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Astronomical Heritage Finder

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In collaboration
with the

International Astronomical Union

International Council on Monuments and Sites

International Astronomical Union

 

Heritage Sites of Astronomy and Archaeoastronomy
in the Context of the World Heritage Convention

A Thematic Study

Contents

Please note: for the version of the text published as part of the Thematic Study in 2010, follow the PDF links. The "on-line" links are to the relevant thematic essays (for chapters) and case studies within the portal, which may have been updated since publication of the Thematic Study. No on-line links are provided for the Introduction and Conclusion, since this information, updated as appropriate, is now available among the general information pages on this site (see "About" on the top menu).

    online PDF
Front cover  
Front matter  
Contents  
Preface, Acknowledgements, and Further information  
List of authors
Introduction  
Chapter 1: Earlier prehistory
  Case Study 1.1. The Thaïs bone, France
  Case Study 1.2. The decorated plate of the Geißenklösterle, Germany
  Case Study 1.3. The Ishango bone, Democratic Republic of the Congo
  Case Study 1.4. The astronomical rock panels in the Lascaux Cave, France
Chapter 2. Later prehistoric Europe
  Case Study 2.1. Stonehenge World Heritage Site, United Kingdom
  Case Study 2.2. Seven-stone antas, Portugal and Spain
  Case Study 2.3. The stone circles at Odry, Poland
Chapter 3. Pre-Columbian America
  Case Study 3.1. Boca de Potrerillos, Mexico
  Case Study 3.2. Caguana, Puerto Rico
  Case Study 3.3. Chankillo, Peru
  Case Study 3.4. Metallurgical centre of Vina del Cerro, Chile
Chapter 4. Indigenous uses of astronomy
  Case Study 4.1. Navajo star ceilings, USA
  Case Study 4.2. Atituiti Ruga, Mangareva, French Polynesia
  Case Study 4.3. Wurdi Youang, Australia
Chapter 5. Ancient and medieval Far East
  Case Study 5.1. Taosi observatory, China
  Case Study 5.2. Denfeng observatory, China
  Case Study 5.3. Beijing ancient observatory, China
  Case Study 5.4. Cheomseongdae observatory, Republic of Korea
Chapter 6. India
  Case Study 6.1. Jatar Mantar at Jaipur, India
Chapter 7. Mesopotamia and the Middle East
Chapter 8. Ancient Egypt
  Case Study 8.1. The tomb of Senenmut at Theben, Egypt
  Case Study 8.2. The temple of Amun at Karnak, Egypt
  Case Study 8.3. The temple of Hathor at Dandara, Egypt
  Case Study 8.4. The pyramids of Giza and related buildings, Egypt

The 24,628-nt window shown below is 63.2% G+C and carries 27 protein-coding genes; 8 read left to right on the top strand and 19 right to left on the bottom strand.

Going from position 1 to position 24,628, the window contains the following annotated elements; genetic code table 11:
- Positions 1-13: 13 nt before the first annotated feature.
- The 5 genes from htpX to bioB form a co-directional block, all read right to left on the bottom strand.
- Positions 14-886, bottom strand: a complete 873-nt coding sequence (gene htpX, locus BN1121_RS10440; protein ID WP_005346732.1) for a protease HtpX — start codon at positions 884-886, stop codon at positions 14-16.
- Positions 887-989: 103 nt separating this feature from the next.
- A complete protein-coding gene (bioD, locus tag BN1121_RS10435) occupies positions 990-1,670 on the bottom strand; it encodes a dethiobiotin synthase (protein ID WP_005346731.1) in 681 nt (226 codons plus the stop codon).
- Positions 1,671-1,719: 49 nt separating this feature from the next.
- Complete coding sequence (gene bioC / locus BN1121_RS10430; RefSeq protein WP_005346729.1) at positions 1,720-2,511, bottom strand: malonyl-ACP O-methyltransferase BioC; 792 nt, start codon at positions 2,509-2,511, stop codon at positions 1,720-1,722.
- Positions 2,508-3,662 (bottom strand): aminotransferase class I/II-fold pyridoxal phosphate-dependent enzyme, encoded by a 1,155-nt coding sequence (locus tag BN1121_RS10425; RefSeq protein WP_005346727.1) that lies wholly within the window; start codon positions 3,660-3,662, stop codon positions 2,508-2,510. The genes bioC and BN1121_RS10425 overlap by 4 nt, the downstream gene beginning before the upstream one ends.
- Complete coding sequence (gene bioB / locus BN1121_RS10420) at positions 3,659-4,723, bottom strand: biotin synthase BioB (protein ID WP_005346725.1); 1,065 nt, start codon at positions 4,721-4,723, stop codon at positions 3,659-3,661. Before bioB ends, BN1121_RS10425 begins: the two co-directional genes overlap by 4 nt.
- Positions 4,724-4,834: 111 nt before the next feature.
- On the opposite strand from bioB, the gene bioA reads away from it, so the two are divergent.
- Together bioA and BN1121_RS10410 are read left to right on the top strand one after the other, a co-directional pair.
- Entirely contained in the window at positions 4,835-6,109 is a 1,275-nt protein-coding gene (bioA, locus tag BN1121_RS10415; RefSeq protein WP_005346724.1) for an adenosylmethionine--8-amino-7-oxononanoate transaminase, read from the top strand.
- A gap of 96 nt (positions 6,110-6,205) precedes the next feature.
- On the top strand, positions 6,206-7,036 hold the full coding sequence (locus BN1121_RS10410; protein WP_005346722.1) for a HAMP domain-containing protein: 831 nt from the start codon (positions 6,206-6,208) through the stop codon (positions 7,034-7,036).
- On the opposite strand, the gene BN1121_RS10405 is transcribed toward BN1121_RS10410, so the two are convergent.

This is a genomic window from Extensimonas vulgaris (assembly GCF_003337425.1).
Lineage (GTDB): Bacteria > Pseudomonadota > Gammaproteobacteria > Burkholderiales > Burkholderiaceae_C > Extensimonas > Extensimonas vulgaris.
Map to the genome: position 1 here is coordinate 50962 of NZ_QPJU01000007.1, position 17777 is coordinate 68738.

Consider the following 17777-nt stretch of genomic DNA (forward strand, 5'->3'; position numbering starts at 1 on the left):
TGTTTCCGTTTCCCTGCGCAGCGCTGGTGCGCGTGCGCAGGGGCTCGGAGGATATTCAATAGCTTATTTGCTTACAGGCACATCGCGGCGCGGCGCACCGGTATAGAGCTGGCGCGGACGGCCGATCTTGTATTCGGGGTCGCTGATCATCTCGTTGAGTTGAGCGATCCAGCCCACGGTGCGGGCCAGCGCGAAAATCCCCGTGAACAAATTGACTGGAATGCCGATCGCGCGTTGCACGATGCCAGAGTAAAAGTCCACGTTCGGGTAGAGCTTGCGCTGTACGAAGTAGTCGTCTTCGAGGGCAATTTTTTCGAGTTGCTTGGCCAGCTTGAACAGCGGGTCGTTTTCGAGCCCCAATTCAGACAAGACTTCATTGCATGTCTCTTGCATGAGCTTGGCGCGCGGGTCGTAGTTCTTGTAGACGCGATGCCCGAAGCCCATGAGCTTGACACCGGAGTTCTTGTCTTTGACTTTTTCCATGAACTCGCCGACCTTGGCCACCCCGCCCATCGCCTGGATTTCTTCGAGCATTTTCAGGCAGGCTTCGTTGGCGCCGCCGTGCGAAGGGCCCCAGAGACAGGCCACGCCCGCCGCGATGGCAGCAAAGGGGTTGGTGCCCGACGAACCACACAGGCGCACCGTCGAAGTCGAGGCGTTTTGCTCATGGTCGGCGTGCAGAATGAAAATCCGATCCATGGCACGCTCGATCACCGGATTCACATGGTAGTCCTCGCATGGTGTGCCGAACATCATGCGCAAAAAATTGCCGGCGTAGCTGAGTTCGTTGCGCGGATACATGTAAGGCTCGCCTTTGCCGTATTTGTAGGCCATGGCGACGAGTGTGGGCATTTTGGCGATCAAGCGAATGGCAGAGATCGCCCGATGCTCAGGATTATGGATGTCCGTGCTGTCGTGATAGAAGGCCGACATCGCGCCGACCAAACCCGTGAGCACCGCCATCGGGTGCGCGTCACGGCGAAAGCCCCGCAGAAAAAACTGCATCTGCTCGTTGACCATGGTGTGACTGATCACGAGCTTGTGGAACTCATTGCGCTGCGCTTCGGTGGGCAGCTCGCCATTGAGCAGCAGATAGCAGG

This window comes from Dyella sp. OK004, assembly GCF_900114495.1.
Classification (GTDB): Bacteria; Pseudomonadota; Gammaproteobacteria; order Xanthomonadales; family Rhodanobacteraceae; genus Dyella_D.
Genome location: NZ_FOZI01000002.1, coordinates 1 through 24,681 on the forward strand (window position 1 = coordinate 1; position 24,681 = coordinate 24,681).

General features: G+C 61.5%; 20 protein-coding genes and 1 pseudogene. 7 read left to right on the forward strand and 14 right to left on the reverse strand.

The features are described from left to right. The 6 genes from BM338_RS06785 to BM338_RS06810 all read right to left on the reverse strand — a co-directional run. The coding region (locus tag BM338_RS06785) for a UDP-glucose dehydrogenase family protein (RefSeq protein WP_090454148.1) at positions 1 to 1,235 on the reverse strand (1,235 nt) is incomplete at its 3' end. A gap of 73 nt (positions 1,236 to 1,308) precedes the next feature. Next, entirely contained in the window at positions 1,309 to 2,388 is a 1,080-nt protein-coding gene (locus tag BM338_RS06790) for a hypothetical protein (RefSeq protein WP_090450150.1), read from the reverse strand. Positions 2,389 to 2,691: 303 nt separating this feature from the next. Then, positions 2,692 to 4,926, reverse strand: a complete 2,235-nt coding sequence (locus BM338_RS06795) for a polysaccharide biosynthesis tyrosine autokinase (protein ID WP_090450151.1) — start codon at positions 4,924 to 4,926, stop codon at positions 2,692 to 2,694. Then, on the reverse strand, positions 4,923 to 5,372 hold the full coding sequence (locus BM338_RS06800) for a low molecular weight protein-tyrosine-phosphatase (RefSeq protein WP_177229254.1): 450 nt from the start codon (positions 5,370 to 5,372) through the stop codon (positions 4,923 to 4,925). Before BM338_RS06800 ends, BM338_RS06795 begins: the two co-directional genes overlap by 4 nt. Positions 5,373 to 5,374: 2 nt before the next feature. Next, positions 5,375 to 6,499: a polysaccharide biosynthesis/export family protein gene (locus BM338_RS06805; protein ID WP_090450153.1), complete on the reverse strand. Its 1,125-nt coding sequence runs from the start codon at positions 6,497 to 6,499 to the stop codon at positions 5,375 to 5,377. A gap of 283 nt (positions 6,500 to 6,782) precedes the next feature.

Case Study 8.5. Napata including the temples of Djebel Barkal and the Nuri necropolis, Sudan
Chapter 9. The Classical World
  Case Study 9.1. The Pnyx at Athens, Greece
  Case Study 9.2. The acropolis of Alatri, Italy
  Case Study 9.3. The Pantheon at Rome, Italy
Chapter 10. Islamic astronomy
  Case Study 10.1. The Maragheh observatory, Iran
  Case Study 10.2. Ulug Beg's observatory, Uzbekistan
Chapter 11. Medieval astronomy in Europe
  Case Study 11.1. Monkwearmouth - Jarrow, United Kingdom
  Case Study 11.2. The Baptistery of Parma, Italy
  Case Study 11.3. Strassbourg cathedral, France
Chapter 12. Astronomy from the Renaissance to the mid-twentieth century
  Case Study 12.1. The Royal Observatory at Greenwich, United Kingdom
  Case Study 12.2. The Royal Observatory, Cape of Good Hope, South Africa
  Case Study 12.3. Meudon observatory, France
  Case Study 12.4. Mount Wilson observatory, USA
  Case Study 12.5. The Einstein Tower at Potsdam, Germany
Chapter 13. The development of radio astronomy
  Case Study 13.1. The Stockert radio telescope, Germany
Chapter 14. Applied astronomy in modern times
  Case Study 14.1. The Struve geodetic arc
Chapter 15. Space heritage
Chapter 16. ‘Windows to the universe’—starlight, dark-sky areas and observatory sites
  Case Study 16.1. Lake Tekapo - Aoraki - Mount Cook Starlight Reserve, New Zealand
  Case Study 16.2. Eastern Alpine Starlight Reserve and Grossmugl Starlight Oasis, Austria
  Case Study 16.3. AURA observatory, Chile
  Case Study 16.4. Mauna Kea observatory, Hawaii, USA
  Case Study 16.5. Canarian observatories, Spain
Conclusion – Astronomical heritage in the context of the UNESCO World Heritage Convention: developing a professional and rational approach  

 

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